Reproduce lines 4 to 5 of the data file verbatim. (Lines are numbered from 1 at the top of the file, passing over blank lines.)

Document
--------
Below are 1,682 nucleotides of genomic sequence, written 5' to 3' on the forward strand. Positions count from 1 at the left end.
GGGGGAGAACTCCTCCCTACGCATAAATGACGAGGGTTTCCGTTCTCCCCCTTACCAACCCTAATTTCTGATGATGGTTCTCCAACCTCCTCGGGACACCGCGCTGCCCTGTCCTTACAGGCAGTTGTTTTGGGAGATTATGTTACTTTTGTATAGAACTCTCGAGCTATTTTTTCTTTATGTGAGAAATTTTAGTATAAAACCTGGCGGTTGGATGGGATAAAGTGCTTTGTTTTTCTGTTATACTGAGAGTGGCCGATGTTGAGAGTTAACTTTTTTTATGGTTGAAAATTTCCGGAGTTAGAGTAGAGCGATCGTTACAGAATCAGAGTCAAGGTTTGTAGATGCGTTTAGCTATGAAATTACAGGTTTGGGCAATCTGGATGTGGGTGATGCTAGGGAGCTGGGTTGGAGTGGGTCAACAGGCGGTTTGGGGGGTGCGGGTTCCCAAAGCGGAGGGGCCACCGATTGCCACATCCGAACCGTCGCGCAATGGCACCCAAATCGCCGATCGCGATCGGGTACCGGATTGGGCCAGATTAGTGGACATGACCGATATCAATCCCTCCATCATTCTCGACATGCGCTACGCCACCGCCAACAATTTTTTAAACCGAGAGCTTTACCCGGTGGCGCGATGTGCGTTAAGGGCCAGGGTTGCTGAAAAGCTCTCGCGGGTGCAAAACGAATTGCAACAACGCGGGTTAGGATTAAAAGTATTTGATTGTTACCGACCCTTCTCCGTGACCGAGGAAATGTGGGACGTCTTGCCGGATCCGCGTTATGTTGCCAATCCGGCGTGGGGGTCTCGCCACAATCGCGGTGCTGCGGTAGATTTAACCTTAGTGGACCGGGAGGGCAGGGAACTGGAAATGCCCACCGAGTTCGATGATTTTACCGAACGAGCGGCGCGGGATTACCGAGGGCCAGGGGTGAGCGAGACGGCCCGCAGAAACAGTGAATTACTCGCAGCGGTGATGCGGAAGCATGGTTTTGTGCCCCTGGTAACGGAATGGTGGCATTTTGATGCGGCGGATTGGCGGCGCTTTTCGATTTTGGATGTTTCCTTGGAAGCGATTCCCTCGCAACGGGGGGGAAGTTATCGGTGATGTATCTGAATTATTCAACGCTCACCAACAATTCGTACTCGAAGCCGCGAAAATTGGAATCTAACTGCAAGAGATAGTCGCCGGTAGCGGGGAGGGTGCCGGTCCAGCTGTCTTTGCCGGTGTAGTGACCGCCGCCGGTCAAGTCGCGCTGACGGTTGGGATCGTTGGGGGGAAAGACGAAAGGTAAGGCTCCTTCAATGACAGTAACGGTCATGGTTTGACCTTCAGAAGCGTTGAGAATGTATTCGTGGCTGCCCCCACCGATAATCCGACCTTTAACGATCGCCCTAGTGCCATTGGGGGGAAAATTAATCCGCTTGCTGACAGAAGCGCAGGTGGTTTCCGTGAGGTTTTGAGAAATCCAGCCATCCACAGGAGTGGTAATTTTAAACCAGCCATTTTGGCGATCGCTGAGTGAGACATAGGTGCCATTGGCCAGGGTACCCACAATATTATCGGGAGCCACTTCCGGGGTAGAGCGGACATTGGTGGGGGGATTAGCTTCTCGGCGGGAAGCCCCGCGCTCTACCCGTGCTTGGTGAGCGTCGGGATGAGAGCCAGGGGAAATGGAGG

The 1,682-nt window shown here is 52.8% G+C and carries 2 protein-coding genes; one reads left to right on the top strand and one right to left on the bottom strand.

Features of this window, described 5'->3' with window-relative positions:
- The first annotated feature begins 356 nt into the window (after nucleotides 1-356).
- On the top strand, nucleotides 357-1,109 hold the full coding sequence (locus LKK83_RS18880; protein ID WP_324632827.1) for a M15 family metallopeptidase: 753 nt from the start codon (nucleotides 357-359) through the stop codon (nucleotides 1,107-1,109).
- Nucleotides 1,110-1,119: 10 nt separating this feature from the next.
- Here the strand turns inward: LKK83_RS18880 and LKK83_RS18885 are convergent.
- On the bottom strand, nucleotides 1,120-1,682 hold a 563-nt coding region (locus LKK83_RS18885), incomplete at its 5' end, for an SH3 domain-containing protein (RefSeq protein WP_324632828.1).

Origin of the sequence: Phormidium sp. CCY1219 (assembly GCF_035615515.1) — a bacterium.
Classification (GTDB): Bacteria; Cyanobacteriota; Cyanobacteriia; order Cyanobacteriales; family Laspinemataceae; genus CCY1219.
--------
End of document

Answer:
Features of this window, described 5'->3' with window-relative positions:
- The first annotated feature begins 356 nt into the window (after nucleotides 1-356).